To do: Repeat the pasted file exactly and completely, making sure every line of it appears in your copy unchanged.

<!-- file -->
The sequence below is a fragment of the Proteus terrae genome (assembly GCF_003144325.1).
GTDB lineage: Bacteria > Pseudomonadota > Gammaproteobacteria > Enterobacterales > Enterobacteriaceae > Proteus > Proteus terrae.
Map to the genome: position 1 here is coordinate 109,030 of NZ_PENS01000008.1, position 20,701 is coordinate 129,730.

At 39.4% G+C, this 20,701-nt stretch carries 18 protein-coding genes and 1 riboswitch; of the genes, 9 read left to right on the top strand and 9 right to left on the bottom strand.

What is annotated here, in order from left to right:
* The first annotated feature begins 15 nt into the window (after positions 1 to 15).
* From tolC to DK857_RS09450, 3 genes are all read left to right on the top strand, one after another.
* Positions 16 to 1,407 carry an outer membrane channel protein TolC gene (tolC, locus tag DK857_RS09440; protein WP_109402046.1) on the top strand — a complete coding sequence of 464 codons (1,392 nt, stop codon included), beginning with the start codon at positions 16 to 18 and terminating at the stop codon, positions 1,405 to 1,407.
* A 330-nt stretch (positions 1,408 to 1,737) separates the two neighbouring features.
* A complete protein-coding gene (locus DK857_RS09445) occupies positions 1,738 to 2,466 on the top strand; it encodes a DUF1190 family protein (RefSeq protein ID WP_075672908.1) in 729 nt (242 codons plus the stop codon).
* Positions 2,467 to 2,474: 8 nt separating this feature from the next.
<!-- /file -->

The sequence below is a fragment of the Proteus terrae genome (assembly GCF_003144325.1).
GTDB lineage: Bacteria > Pseudomonadota > Gammaproteobacteria > Enterobacterales > Enterobacteriaceae > Proteus > Proteus terrae.
Map to the genome: position 1 here is coordinate 109,030 of NZ_PENS01000008.1, position 20,701 is coordinate 129,730.

At 39.4% G+C, this 20,701-nt stretch carries 18 protein-coding genes and 1 riboswitch; of the genes, 9 read left to right on the top strand and 9 right to left on the bottom strand.

What is annotated here, in order from left to right:
* The first annotated feature begins 15 nt into the window (after positions 1 to 15).
* From tolC to DK857_RS09450, 3 genes are all read left to right on the top strand, one after another.
* Positions 16 to 1,407 carry an outer membrane channel protein TolC gene (tolC, locus tag DK857_RS09440; protein WP_109402046.1) on the top strand — a complete coding sequence of 464 codons (1,392 nt, stop codon included), beginning with the start codon at positions 16 to 18 and terminating at the stop codon, positions 1,405 to 1,407.
* A 330-nt stretch (positions 1,408 to 1,737) separates the two neighbouring features.
* A complete protein-coding gene (locus DK857_RS09445) occupies positions 1,738 to 2,466 on the top strand; it encodes a DUF1190 family protein (RefSeq protein ID WP_075672908.1) in 729 nt (242 codons plus the stop codon).
* Positions 2,467 to 2,474: 8 nt separating this feature from the next.